I, personally, am fearful of most things now. The meer mention of coffee makes my skin crawl. I feel like I may get over this someday, but that hasn’t proven to be true in the last 6 months.

Despite all of this, I’m most frustrated regarding the change that this year has brought to S. She has always been fearless and excited about life. When people ask me what she loves, I would say “everything.” ‘S’ would make everything exciting and every day was “the best day ever.”

After 2018, I have found S to have many new fears and anxieties. She gets worked up over things like the flu shot, hot chocolate on the Polar Express, the tempature of bath water, and the meer mention of “taking a shower.”

These are all small things, but to me, it’s a daily reminder of the trauma my little girl has had to endure. It also makes me fearful of any accident in the future.

In order to accept the change that we have experienced, I try to remind myself, and my family, of the the positive things that came from this accident.

‘A’ was sitting next to S and luckily the coffee did not make it to her seat. Also, while we in the hospital A was taken care of by almost a dozen loved ones who kept her entertained, fed, dressed, clean and happy while her dad and I stayed at S’s bedside.

‘S’ received so many cards, balloon, crafts and presents while in the hospital. We felt so blessed and humbled. We learned how kind and thoughtful our friends, family and co-workers are.

Through this experience, I’ve learned what it means to have a solid relationship. My husband was at his lowest when this happened and still rarely speaks of it. I have learned that I can be strong enough for the both of us. And on the days that I am sad about S’s accident or A’s speech difficlities, he picks up all of the pieces. We need each other to get through each day.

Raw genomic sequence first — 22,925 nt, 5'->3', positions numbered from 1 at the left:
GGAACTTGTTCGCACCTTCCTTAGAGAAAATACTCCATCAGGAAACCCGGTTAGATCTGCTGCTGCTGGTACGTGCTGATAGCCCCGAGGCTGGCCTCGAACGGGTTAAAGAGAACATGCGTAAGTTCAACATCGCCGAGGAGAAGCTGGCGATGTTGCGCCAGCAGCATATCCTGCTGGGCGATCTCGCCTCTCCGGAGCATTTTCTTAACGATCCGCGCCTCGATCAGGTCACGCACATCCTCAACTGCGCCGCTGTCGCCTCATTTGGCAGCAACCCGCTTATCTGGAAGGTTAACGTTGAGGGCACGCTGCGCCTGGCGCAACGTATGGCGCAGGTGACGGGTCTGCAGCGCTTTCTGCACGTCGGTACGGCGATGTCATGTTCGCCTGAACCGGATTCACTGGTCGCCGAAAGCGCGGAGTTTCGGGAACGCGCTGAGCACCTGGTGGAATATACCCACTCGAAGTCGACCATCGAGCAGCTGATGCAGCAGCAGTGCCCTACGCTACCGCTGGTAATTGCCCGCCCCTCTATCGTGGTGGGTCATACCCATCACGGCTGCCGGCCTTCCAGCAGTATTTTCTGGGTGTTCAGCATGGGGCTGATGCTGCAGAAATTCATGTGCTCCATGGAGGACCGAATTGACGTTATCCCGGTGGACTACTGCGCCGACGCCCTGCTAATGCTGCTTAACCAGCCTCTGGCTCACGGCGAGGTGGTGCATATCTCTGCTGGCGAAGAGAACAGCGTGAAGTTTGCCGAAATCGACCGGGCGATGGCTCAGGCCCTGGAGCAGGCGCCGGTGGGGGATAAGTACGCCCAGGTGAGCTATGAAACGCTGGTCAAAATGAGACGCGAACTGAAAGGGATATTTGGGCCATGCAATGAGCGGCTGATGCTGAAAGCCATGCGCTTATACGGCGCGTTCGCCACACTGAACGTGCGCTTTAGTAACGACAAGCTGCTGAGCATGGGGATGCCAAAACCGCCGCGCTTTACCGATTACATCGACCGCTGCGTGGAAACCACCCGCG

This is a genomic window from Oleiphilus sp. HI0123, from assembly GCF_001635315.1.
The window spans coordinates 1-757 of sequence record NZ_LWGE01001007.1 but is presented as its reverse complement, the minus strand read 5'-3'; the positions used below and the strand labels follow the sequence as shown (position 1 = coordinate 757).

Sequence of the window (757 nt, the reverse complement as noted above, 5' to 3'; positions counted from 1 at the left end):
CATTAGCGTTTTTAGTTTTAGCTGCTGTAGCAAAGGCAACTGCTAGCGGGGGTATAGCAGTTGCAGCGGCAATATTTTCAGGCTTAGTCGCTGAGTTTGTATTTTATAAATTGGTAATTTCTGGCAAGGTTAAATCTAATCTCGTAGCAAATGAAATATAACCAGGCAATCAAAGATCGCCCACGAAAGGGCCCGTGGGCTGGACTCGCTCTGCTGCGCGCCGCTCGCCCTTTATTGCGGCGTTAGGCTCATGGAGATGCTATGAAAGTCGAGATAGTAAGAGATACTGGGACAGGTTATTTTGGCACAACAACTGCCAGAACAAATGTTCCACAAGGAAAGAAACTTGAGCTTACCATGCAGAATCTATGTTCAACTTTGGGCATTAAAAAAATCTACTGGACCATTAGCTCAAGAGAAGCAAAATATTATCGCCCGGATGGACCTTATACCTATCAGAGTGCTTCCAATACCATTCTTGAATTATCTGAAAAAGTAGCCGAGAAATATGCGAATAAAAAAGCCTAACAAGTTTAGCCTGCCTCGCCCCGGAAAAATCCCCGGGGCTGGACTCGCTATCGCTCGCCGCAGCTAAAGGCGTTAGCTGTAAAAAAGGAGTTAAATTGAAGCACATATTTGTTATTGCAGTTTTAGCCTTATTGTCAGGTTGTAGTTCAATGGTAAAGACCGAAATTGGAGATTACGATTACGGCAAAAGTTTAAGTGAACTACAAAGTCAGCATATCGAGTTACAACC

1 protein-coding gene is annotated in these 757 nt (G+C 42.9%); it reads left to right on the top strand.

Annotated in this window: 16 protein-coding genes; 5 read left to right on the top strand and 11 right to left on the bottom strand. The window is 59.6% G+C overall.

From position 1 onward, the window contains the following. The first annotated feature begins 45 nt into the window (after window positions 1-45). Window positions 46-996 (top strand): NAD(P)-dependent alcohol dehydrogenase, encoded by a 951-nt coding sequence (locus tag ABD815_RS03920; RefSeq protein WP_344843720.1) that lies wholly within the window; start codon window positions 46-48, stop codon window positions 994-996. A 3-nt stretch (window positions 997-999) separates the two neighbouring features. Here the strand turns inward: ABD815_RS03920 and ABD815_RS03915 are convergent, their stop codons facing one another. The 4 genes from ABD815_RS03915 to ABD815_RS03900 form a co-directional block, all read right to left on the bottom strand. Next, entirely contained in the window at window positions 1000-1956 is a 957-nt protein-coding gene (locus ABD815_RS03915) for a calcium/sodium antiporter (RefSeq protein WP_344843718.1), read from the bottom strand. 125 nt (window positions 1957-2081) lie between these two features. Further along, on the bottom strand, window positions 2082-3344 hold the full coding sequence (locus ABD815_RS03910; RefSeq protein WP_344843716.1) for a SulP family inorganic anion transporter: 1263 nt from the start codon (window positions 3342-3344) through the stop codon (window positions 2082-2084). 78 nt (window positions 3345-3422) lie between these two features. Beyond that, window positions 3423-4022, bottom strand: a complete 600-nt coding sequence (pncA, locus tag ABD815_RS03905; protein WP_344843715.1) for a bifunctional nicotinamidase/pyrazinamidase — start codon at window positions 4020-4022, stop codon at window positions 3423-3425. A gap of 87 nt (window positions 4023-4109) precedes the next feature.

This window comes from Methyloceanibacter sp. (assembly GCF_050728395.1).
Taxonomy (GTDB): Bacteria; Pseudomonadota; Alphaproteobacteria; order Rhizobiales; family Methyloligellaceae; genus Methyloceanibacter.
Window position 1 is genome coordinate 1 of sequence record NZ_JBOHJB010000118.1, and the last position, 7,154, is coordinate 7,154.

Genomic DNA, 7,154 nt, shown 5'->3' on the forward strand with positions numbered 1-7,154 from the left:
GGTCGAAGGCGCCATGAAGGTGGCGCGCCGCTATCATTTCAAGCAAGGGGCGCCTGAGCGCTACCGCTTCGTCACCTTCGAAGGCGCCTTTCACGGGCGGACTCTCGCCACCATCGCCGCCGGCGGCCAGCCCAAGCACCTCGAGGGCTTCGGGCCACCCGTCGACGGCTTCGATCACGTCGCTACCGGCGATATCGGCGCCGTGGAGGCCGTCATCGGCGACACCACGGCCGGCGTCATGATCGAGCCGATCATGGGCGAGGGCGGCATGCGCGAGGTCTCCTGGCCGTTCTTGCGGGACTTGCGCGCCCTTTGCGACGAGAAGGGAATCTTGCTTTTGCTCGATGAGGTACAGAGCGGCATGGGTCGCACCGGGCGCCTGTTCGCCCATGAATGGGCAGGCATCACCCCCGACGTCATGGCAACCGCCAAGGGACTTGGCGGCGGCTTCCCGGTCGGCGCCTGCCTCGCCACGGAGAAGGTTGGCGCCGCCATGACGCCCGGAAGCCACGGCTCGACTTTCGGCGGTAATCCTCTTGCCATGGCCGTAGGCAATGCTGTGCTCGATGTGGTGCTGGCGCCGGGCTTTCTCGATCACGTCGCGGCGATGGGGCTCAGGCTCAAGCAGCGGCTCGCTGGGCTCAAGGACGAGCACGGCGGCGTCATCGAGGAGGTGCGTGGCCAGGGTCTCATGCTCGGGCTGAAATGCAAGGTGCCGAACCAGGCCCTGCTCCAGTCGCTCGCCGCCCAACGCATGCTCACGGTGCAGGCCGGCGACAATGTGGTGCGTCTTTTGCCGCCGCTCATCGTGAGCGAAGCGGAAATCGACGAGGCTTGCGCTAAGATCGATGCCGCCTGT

Also, with both S’s and A’s situations, I learned how to be on the other side of the health care team. I learned that being an advocate for your loved is necessary. I now know how my patients families feel each day when I use big words and keep differential diagnoses and prognoses to myself. Sometimes, even if it’s bad news, the patient and family need to know the information. Being left in the dark is much harder than hearing bad news.

Lastly, just recently I have gained perspective. S’s skin will never be the same and she may even still need laser surgery, but her life was never in danger. We never had to discuss a life-or-death scenario which is a common conversation with children that experience burns. And ‘A’ is learning words every day. Eight months ago she had no words and very little sound, and now she can communicate enough to make her needs known.

I am working hard to appreciate what I’ve learned in 2018 but I’m ready for 2019!

So to you, 2018, thank you. Thank you for the life lessons we have gained and the comfort of knowing we have so many people who love us. Thank you for testing us, and showing that we can get through more than we imagined. We are thankful that we now are diligent about safety but also recognize that accidents happen. We are also thankful that there are so many resources for kids with disabilities, big or small.

It’s hard to decide whether S or A had a harder year: S with acute medical needs or A with ongoing therapy needs. Either way, we have jobs that provide us with insurance to care for both girls as well as a roof over our heads and food to eat. More importantly, we have love which has given us the power to maintain stability during an otherwise unstable time.

Thank you, 2018, but it’s time to say goodbye.

Bring on the new year and a chance to practice our new life lessons and appreciate the little things in life!❤️